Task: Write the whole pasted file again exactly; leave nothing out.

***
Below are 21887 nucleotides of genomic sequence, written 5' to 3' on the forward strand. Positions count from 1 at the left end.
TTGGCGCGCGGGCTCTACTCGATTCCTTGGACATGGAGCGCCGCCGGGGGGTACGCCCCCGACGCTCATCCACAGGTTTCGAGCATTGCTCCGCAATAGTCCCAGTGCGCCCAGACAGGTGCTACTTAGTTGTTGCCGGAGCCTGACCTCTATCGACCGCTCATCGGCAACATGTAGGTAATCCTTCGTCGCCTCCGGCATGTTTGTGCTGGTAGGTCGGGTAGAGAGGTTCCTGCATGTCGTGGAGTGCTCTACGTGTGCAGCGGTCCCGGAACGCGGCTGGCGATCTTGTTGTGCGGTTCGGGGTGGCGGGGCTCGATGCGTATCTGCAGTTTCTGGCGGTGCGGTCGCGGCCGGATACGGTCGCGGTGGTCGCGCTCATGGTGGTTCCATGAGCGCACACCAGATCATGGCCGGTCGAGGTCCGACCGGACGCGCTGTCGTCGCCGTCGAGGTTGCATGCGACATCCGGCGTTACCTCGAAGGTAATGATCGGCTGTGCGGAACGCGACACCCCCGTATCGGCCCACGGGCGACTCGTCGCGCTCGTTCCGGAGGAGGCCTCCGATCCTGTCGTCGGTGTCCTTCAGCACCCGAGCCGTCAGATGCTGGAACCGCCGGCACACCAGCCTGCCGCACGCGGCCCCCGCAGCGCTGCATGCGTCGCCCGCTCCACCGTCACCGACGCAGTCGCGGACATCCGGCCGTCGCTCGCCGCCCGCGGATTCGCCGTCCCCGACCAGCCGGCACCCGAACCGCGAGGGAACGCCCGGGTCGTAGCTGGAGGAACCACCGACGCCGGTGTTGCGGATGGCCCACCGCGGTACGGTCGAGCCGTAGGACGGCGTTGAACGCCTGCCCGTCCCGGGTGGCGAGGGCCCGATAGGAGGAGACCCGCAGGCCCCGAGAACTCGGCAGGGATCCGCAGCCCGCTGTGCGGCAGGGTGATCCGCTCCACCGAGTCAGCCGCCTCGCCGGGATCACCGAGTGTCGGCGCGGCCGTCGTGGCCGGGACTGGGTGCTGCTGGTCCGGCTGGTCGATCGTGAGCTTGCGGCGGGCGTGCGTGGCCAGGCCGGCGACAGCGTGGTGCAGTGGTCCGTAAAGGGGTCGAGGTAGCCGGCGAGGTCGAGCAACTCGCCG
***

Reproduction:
Below are 21887 nucleotides of genomic sequence, written 5' to 3' on the forward strand. Positions count from 1 at the left end.
TTGGCGCGCGGGCTCTACTCGATTCCTTGGACATGGAGCGCCGCCGGGGGGTACGCCCCCGACGCTCATCCACAGGTTTCGAGCATTGCTCCGCAATAGTCCCAGTGCGCCCAGACAGGTGCTACTTAGTTGTTGCCGGAGCCTGACCTCTATCGACCGCTCATCGGCAACATGTAGGTAATCCTTCGTCGCCTCCGGCATGTTTGTGCTGGTAGGTCGGGTAGAGAGGTTCCTGCATGTCGTGGAGTGCTCTACGTGTGCAGCGGTCCCGGAACGCGGCTGGCGATCTTGTTGTGCGGTTCGGGGTGGCGGGGCTCGATGCGTATCTGCAGTTTCTGGCGGTGCGGTCGCGGCCGGATACGGTCGCGGTGGTCGCGCTCATGGTGGTTCCATGAGCGCACACCAGATCATGGCCGGTCGAGGTCCGACCGGACGCGCTGTCGTCGCCGTCGAGGTTGCATGCGACATCCGGCGTTACCTCGAAGGTAATGATCGGCTGTGCGGAACGCGACACCCCCGTATCGGCCCACGGGCGACTCGTCGCGCTCGTTCCGGAGGAGGCCTCCGATCCTGTCGTCGGTGTCCTTCAGCACCCGAGCCGTCAGATGCTGGAACCGCCGGCACACCAGCCTGCCGCACGCGGCCCCCGCAGCGCTGCATGCGTCGCCCGCTCCACCGTCACCGACGCAGTCGCGGACATCCGGCCGTCGCTCGCCGCCCGCGGATTCGCCGTCCCCGACCAGCCGGCACCCGAACCGCGAGGGAACGCCCGGGTCGTAGCTGGAGGAACCACCGACGCCGGTGTTGCGGATGGCCCACCGCGGTACGGTCGAGCCGTAGGACGGCGTTGAACGCCTGCCCGTCCCGGGTGGCGAGGGCCCGATAGGAGGAGACCCGCAGGCCCCGAGAACTCGGCAGGGATCCGCAGCCCGCTGTGCGGCAGGGTGATCCGCTCCACCGAGTCAGCCGCCTCGCCGGGATCACCGAGTGTCGGCGCGGCCGTCGTGGCCGGGACTGGGTGCTGCTGGTCCGGCTGGTCGATCGTGAGCTTGCGGCGGGCGTGCGTGGCCAGGCCGGCGACAGCGTGGTGCAGTGGTCCGTAAAGGGGTCGAGGTAGCCGGCGAGGTCGAGCAACTCGCCG